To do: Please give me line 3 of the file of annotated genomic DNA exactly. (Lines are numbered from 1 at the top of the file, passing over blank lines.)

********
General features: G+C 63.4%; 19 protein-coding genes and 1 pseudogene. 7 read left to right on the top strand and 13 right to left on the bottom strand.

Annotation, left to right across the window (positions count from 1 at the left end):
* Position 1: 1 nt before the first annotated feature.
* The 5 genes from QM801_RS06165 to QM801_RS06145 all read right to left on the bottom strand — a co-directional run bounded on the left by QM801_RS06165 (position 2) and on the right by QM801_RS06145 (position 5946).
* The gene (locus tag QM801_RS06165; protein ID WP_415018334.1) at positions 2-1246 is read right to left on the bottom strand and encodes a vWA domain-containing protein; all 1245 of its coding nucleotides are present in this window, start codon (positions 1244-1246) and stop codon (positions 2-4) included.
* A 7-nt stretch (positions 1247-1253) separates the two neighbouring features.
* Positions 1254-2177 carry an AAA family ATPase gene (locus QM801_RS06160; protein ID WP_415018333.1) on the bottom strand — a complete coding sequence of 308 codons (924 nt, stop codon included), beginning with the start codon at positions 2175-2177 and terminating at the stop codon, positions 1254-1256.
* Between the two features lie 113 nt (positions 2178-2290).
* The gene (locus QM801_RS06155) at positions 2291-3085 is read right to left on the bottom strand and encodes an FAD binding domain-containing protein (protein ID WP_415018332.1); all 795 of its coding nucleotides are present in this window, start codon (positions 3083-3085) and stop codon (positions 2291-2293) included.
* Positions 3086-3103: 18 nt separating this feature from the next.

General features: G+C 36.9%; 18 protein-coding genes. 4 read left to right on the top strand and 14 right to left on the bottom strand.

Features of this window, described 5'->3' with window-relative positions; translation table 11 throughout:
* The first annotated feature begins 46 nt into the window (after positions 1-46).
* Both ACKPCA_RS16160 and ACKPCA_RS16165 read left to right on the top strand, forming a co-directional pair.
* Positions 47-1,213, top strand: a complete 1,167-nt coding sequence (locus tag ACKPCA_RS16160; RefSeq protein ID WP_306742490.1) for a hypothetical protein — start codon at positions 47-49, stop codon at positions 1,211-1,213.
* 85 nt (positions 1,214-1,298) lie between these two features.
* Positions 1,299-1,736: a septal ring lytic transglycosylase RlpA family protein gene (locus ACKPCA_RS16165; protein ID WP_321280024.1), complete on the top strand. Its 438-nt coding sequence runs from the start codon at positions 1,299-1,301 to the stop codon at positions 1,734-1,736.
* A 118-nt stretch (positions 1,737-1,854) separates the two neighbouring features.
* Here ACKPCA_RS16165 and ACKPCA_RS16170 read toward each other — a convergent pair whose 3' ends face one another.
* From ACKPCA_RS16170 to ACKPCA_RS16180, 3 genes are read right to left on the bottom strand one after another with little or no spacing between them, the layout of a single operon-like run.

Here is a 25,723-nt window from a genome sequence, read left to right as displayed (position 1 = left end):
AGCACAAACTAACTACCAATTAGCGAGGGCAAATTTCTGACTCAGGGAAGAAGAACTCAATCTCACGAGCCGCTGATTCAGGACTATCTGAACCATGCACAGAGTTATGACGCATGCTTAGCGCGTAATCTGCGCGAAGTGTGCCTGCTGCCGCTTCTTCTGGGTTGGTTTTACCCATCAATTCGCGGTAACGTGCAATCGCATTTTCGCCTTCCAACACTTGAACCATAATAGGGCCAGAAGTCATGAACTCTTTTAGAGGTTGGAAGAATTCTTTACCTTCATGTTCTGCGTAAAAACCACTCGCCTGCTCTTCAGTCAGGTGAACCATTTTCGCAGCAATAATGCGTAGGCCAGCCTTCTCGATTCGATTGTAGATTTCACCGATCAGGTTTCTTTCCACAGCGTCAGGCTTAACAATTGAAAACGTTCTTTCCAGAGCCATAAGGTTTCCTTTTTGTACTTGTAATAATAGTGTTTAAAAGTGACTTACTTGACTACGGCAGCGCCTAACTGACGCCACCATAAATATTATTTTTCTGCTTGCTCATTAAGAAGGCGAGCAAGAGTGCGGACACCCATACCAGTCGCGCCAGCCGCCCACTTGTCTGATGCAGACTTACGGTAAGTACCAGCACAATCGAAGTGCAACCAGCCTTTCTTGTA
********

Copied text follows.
* Position 1: 1 nt before the first annotated feature.